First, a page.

LAUNCESTON: Forecasts for global crude oil demand were raised by the International Energy Agency (IEA) and lowered by OPEC in reports last week, but the apparent diverging opinions have actually masked a convergence growing between consumer and producer groups.
Market sentiment on separate reports last week was largely that the Organization of the Petroleum Exporting Countries cut its 2022 oil demand growth forecast for the third time since April, while the AIE raised its estimate.
This is an entirely accurate assessment, but as usual the devil is in the details, and the two reports show remarkable similarities in the overall picture presented.
OPEC said in its August 11 monthly report that it expects oil demand in 2022 to rise by 3.1 million barrels per day (bpd), or 3.2%, a decline 260,000 bpd from its previous forecast.
The IEA, in its report the same day, raised its forecast by 380,000 bpd for oil demand growth of 2.1 million bpd in 2022.
While these headline-grabbing numbers look different, the headline figure for global oil demand in 2022 is now much closer, with OPEC forecasting 100.03 million bpd and the IEA forecasting 99.7 million. bpd.
That’s a difference of just 330,000 bpd, which in a larger context is largely insignificant.
The gap between the adviser to industrialized nations and the biggest oil-producing group on global demand growth in 2022 has also narrowed in recent months, reaching 1.1 million bpd at the time of their April reports. .
There is a similar dynamic driving the convergence of views, with both August reports pointing to an ongoing recovery in major importer China and increased use of crude oil and fuel oil for power generation amid extremely high coal and natural gas prices after the February 24 Russian invasion. Ukraine.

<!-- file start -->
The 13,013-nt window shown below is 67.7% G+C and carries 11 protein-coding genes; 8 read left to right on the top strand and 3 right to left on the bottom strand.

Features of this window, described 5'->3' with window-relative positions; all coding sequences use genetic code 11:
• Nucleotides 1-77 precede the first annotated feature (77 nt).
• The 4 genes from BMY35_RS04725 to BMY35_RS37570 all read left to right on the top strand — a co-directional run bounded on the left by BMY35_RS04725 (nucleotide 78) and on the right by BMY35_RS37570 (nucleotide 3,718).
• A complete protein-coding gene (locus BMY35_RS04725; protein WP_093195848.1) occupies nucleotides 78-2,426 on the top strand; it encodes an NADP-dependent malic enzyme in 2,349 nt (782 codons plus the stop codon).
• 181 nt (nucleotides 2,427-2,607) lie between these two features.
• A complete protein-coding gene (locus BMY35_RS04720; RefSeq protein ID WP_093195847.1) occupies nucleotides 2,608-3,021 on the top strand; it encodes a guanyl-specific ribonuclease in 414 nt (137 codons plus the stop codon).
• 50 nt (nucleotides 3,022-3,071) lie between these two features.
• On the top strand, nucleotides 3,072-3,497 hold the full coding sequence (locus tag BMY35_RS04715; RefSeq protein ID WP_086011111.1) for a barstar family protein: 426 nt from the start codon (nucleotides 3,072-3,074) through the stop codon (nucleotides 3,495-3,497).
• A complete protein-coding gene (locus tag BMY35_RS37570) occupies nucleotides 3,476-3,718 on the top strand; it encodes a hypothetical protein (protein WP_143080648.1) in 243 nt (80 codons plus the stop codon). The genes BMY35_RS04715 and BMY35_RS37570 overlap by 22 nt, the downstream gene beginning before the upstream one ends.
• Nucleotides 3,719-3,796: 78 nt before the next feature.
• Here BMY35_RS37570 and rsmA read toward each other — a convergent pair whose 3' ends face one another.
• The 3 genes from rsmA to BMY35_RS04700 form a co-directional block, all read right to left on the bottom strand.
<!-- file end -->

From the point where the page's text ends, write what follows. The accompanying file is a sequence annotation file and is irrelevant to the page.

“The surge in oil use for power generation and the shift from gas to oil is driving demand,” is how the IEA characterized the growth in oil demand. The OPEC report spoke of “the continued healthy growth includes the recently observed trend of burning more crude oil in power generation.”
What is less certain is whether the trend to burn crude oil and fuel oil for power generation is going to be a sustained trend, or if it is a short-term phenomenon that will s fade.
Oil demand rises as gas prices rise (IEA)
Admittedly, much of the use of oil for power generation is a seasonal factor in the northern hemisphere, especially in oil-producing and hot-climate countries like Saudi Arabia.
But for oil to become a sustainable factor in power generation, thermal coal prices would need to remain at near record highs, as well as real shortages of natural gas in Europe, as opposed to the current fear of shortages. and concerns about Russian gas pipeline flows ahead of the Nordic winter.
One thing the IEA and OPEC are pretty clear about is that the drop in supply of Russian oil and refined products hasn’t been all that dramatic, although the risk is that it will become more of a factor in the coming months.
Russian coal and liquefied natural gas (LNG) exports are also holding close to pre-invasion levels, meaning the real disruption to global markets is related to shifting flows rather than loss of volumes. .
What is not disputed are the massive increases in energy prices, particularly in Europe, which have caused inflation and monetary tightening.
It is perhaps surprising that the IEA and OPEC are relatively optimistic about the global economic outlook, even though inflation is at its highest level in three decades and several major industries, particularly in
Europe faces energy restrictions.
Although consumer demand may hold, sustained inflation, high energy prices and tighter monetary policy will likely undermine spending and investment in the global economy before too long.
Indeed, the IEA and OPEC, in forecasting higher growth in oil demand this year and in 2023, are betting that the current inflation and Russian supply problems will be short-lived and that the he global economy will see strong growth next year.